FA Playbook

Let's be honest: When was the last time you reviewed your 401(k) plan?

Ivory Johnson, Special to CNBC.com
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For many workers, a 401(k) plan is the cornerstone of their retirement plan. With defined benefit plans disappearing, Americans are now charged with making sound financial planning decisions, often with little professional assistance from an advisor.

While millions of Americans rely on a 401(k) plan as their main source for retirement savings, it's safe to say the decisions they make when managing these plans could make or break those nest eggs.

Unfortunately, various studies have revealed that the average 401(k) balance for a 65-year-old is estimated to be around $25,000, hardly enough to maintain one's lifestyle after leaving the workforce.

(Read more: You are your 401(k) plan's worst enemy)

Moreover, many participants reportedly fail to review the selections in their plan or reallocate the portfolio, which may lead to long-term holdings that are inconsistent with their current risk tolerance and time horizon. This should come as no surprise, given that hands-on investment advice is seldom made available to 401(k) participants. Even when the proper tools are at their disposal, it's apparent that investors aren't taking full advantage of them.

Despite the fact that the advisor of record for a firm's 401(k) plan has a fiduciary responsibility to offer investors a diversified mix of securities, the level of advice afforded is rarely continuous or sophisticated. As a consequence, many workers find their nest egg unattended to, likely because many financial advisors are unable to be compensated from 401(k) assets and instead focus their efforts on money held outside of 401(k) plans.

Retire with a $1M 401(k)?
Retire with a $1M 401(k)?

Fortunately, this dynamic is changing, as several independent provider firms are offering the ongoing institutional money management of 401(k) plans without the employee being required to move the funds outside of the plan or incur any taxable consequences.

(Read more: Don't go it alone with 401(k) plans)

In fact, a variety of firms now offer online tools to give investors access to a professional third-party manager who chooses the investments and rebalances the portfolio under the oversight of the client's existing financial advisor.

To the extent that a 401(k) plan has a limited number of options, investors still have access to advice. For example, many online tools can analyze performance and expenses, manage track records and style-fit to conduct its selection process. Investors can use the tools to analyze their choices and select an asset allocation. They can also procure services that create a personalized retirement plan and handle the transactions to put their new strategy into action, managing and updating the account to help them stay on track.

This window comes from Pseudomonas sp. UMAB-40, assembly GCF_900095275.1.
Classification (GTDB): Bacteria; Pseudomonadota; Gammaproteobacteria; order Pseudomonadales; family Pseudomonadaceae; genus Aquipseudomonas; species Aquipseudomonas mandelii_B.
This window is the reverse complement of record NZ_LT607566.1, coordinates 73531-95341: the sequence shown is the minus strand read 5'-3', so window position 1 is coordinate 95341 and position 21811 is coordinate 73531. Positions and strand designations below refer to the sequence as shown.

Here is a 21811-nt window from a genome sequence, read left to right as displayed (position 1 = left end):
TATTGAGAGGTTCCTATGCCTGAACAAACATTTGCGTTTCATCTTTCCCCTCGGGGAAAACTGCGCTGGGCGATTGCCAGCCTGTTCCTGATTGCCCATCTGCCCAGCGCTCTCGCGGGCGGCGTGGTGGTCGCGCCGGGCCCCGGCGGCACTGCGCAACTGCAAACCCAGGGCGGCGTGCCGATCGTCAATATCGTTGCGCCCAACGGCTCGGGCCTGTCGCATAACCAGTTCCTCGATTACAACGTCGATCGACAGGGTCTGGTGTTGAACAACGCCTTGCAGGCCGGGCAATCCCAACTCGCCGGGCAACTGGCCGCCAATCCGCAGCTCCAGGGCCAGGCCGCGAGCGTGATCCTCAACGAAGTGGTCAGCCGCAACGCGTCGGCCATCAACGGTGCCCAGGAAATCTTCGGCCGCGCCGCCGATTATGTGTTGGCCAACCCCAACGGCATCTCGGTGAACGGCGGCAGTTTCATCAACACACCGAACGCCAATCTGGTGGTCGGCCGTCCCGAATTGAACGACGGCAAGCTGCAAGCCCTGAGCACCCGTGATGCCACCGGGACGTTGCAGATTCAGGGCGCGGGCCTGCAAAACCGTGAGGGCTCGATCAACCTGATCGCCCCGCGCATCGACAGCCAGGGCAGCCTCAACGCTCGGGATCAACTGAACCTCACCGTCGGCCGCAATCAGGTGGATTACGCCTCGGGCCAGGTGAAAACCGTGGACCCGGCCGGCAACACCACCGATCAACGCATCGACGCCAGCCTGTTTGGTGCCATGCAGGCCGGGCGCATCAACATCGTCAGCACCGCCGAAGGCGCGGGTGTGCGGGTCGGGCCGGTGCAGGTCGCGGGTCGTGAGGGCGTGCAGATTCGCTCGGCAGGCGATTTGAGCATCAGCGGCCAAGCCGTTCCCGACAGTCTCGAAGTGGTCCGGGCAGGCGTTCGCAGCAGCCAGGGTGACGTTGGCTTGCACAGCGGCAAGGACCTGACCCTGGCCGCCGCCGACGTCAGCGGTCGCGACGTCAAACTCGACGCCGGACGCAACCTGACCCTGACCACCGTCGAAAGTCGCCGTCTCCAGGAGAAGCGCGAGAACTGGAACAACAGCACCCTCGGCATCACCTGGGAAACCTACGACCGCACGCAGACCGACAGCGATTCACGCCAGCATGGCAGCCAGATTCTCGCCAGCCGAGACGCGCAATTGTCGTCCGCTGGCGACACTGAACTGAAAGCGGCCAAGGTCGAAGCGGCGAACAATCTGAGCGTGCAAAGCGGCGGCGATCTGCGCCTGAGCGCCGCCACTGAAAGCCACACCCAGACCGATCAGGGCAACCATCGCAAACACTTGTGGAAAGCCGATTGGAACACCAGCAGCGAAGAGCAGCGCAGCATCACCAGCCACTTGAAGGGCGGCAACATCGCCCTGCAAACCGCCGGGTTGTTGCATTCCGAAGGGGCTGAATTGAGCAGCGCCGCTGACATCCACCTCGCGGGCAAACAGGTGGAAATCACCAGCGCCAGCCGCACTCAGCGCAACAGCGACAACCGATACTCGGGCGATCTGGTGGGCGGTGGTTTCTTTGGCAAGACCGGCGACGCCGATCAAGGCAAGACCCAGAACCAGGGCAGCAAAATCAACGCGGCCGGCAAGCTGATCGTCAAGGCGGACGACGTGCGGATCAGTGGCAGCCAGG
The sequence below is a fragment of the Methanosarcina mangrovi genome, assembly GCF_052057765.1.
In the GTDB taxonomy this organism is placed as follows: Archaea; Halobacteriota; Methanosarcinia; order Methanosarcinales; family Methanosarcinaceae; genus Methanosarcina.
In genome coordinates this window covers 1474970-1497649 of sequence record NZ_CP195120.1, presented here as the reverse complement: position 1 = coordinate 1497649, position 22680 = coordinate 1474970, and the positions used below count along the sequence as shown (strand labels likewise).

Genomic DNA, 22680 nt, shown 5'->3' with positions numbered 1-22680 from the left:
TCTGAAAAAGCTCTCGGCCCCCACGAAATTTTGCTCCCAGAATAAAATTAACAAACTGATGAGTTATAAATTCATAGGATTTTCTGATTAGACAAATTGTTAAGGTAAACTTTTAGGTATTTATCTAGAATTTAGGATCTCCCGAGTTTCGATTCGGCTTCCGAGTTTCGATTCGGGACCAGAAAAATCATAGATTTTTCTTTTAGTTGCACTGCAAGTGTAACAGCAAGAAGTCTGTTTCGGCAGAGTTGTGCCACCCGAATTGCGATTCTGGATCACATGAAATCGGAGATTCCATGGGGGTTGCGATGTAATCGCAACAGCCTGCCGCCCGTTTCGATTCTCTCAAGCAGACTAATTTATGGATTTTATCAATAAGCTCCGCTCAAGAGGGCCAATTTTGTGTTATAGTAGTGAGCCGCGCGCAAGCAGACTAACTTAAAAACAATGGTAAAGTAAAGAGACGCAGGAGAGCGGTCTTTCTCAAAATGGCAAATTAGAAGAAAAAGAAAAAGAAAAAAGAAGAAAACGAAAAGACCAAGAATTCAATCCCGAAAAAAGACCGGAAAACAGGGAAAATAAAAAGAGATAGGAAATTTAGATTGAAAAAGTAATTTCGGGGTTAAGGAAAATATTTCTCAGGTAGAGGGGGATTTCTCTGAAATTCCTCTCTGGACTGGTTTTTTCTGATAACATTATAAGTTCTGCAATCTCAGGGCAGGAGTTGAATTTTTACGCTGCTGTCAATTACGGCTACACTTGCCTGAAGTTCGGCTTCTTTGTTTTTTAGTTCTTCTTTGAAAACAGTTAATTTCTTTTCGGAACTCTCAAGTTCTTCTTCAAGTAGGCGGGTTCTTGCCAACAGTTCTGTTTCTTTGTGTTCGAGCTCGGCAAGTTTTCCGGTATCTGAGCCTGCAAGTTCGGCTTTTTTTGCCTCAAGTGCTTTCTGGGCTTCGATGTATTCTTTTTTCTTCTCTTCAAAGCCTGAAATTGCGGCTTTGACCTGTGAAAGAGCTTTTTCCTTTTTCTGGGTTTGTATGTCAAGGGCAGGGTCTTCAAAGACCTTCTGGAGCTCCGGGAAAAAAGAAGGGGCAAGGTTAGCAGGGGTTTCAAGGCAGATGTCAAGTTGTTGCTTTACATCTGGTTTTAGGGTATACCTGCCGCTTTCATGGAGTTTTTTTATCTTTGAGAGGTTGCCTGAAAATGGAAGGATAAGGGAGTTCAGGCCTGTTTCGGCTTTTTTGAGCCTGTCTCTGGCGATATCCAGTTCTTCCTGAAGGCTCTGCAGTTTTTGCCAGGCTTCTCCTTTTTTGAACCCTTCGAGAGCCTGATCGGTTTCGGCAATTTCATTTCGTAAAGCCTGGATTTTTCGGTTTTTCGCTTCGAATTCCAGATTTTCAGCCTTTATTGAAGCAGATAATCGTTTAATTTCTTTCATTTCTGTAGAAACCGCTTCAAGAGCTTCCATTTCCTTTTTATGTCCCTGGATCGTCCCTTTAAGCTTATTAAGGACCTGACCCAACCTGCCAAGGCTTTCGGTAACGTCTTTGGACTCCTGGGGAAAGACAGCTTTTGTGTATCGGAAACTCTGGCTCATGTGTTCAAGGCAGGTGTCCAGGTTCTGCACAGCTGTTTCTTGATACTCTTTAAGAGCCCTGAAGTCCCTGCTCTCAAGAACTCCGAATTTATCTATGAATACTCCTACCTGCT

(Read more: Why 401(k) savers don't have enough to retire)

Some online investment providers can also monitor the markets, provide ongoing research and will email recommended changes. (It's worth noting that these firms act as independent providers of retirement investment advice. They are not paid by investment companies, and they give subscribers access to financial advisors.)

It's up to investors to investigate the various online tools that help people save more for retirement and better manage what they have already saved. Basically, these tools are making it easier for employees/investors to be more proactive when it comes to their 401(k) plans.

No amount of advice or pedigree will guarantee favorable results, and investors should compare numerous professionals before making a selection. What we do know, however, is that the income from the average Social Security benefit is just about equal to the poverty line for a family of two people, and many of us will depend on the money we accumulate in our 401(k) plans to make up the difference.

(Read more: Don't wing it on your 401(k))

Nobody uses typewriters anymore, and it's been years since children have been made to hold the rabbit ears on top of the TV so dad can get good reception (or maybe that was just me). The same principle of maximizing new innovations applies to 401(k) plan management as well, and we can all agree that the stakes have never been higher.

—By Ivory Johnson, special to CNBC.com. Ivory Johnson is the founder of Delancey Wealth Management. A Washington, D.C.based certified financial planner and chartered financial consultant, he has more than 20 years of investment experience and specializes in comprehensive financial planning and portfolio management.